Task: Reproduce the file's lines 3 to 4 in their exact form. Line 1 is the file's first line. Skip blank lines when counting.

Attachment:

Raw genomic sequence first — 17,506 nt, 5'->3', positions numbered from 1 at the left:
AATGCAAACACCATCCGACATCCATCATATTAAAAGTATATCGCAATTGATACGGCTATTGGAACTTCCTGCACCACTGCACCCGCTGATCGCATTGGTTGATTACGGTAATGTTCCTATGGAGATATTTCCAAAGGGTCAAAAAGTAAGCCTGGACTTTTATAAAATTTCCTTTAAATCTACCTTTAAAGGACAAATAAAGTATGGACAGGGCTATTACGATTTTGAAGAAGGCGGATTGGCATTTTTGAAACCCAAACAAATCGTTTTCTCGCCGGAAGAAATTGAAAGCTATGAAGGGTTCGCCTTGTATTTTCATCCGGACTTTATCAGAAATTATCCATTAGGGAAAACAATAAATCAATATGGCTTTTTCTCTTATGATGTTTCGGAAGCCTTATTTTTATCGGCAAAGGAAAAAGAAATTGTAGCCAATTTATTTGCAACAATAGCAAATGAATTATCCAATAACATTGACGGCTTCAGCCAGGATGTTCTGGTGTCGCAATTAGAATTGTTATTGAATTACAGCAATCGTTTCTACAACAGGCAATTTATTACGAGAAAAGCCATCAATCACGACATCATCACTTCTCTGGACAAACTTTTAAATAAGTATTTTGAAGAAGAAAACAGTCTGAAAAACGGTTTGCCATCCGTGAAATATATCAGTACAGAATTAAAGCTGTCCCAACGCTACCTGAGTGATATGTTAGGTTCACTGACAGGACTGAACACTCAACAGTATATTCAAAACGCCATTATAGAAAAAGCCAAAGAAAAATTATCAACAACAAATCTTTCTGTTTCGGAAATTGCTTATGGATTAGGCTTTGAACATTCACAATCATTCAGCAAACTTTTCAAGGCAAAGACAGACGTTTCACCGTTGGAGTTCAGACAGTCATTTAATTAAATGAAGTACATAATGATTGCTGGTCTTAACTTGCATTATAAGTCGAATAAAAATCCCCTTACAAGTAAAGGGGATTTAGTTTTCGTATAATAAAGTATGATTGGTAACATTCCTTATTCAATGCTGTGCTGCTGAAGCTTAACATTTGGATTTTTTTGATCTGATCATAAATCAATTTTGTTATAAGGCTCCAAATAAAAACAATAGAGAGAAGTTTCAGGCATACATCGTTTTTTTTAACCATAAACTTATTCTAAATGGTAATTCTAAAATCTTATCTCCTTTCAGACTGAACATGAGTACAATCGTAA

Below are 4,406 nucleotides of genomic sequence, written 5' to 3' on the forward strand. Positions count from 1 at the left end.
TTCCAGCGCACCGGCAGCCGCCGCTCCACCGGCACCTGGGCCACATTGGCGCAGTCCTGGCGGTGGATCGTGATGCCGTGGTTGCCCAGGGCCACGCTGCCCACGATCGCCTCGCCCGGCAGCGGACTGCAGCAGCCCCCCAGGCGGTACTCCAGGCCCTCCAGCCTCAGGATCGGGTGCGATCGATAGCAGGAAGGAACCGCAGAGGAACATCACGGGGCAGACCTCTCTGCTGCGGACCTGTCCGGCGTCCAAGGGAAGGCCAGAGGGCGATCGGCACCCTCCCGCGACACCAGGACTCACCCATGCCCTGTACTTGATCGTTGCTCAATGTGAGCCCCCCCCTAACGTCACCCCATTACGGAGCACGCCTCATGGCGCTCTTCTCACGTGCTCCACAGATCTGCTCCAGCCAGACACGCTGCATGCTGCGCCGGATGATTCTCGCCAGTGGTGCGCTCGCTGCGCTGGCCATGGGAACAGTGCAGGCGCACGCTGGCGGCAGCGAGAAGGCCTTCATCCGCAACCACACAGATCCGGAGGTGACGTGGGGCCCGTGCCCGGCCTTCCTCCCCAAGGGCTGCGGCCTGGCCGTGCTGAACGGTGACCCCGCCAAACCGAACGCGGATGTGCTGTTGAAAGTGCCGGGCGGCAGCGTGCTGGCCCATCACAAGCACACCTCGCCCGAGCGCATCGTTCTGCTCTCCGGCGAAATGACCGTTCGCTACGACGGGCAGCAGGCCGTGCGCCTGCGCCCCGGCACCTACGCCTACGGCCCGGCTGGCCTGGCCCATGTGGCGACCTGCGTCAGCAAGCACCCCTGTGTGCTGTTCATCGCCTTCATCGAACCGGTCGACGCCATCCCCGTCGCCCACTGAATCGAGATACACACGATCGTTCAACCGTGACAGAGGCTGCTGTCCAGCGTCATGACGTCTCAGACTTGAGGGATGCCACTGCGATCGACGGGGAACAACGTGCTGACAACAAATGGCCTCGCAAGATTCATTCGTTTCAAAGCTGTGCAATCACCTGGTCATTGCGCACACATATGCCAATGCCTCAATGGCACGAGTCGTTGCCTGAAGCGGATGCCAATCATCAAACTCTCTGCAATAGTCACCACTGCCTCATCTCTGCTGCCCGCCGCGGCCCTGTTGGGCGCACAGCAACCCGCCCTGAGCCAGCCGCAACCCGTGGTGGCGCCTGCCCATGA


Below are 4,406 nucleotides of genomic sequence, written 5' to 3' on the forward strand. Positions count from 1 at the left end.
TTCCAGCGCACCGGCAGCCGCCGCTCCACCGGCACCTGGGCCACATTGGCGCAGTCCTGGCGGTGGATCGTGATGCCGTGGTTGCCCAGGGCCACGCTGCCCACGATCGCCTCGCCCGGCAGCGGACTGCAGCAGCCCCCCAGGCGGTACTCCAGGCCCTCCAGCCTCAGGATCGGGTGCGATCGATAGCAGGAAGGAACCGCAGAGGAACATCACGGGGCAGACCTCTCTGCTGCGGACCTGTCCGGCGTCCAAGGGAAGGCCAGAGGGCGATCGGCACCCTCCCGCGACACCAGGACTCACCCATGCCCTGTACTTGATCGTTGCTCAATGTGAGCCCCCCCCTAACGTCACCCCATTACGGAGCACGCCTCATGGCGCTCTTCTCACGTGCTCCACAGATCTGCTCCAGCCAGACACGCTGCATGCTGCGCCGGATGATTCTCGCCAGTGGTGCGCTCGCTGCGCTGGCCATGGGAACAGTGCAGGCGCACGCTGGCGGCAGCGAGAAGGCCTTCATCCGCAACCACACAGATCCGGAGGTGACGTGGGGCCCGTGCCCGGCCTTCCTCCCCAAGGGCTGCGGCCTGGCCGTGCTGAACGGTGACCCCGCCAAACCGAACGCGGATGTGCTGTTGAAAGTGCCGGGCGGCAGCGTGCTGGCCCATCACAAGCACACCTCGCCCGAGCGCATCGTTCTGCTCTCCGGCGAAATGACCGTTCGCTACGACGGGCAGCAGGCCGTGCGCCTGCGCCCCGGCACCTACGCCTACGGCCCGGCTGGCCTGGCCCATGTGGCGACCTGCGTCAGCAAGCACCCCTGTGTGCTGTTCATCGCCTTCATCGAACCGGTCGACGCCATCCCCGTCGCCCACTGAATCGAGATACACACGATCGTTCAACCGTGACAGAGGCTGCTGTCCAGCGTCATGACGTCTCAGACTTGAGGGATGCCACTGCGATCGACGGGGAACAACGTGCTGACAACAAATGGCCTCGCAAGATTCATTCGTTTCAAAGCTGTGCAATCACCTGGTCATTGCGCACACATATGCCAATGCCTCAATGGCACGAGTCGTTGCCTGAAGCGGATGCCAATCATCAAACTCTCTGCAATAGTCACCACTGCCTCATCTCTGCTGCCCGCCGCGGCCCTGTTGGGCGCACAGCAACCCGCCCTGAGCCAGCCGCAACCCGTGGTGGCGCCTGCCCATGA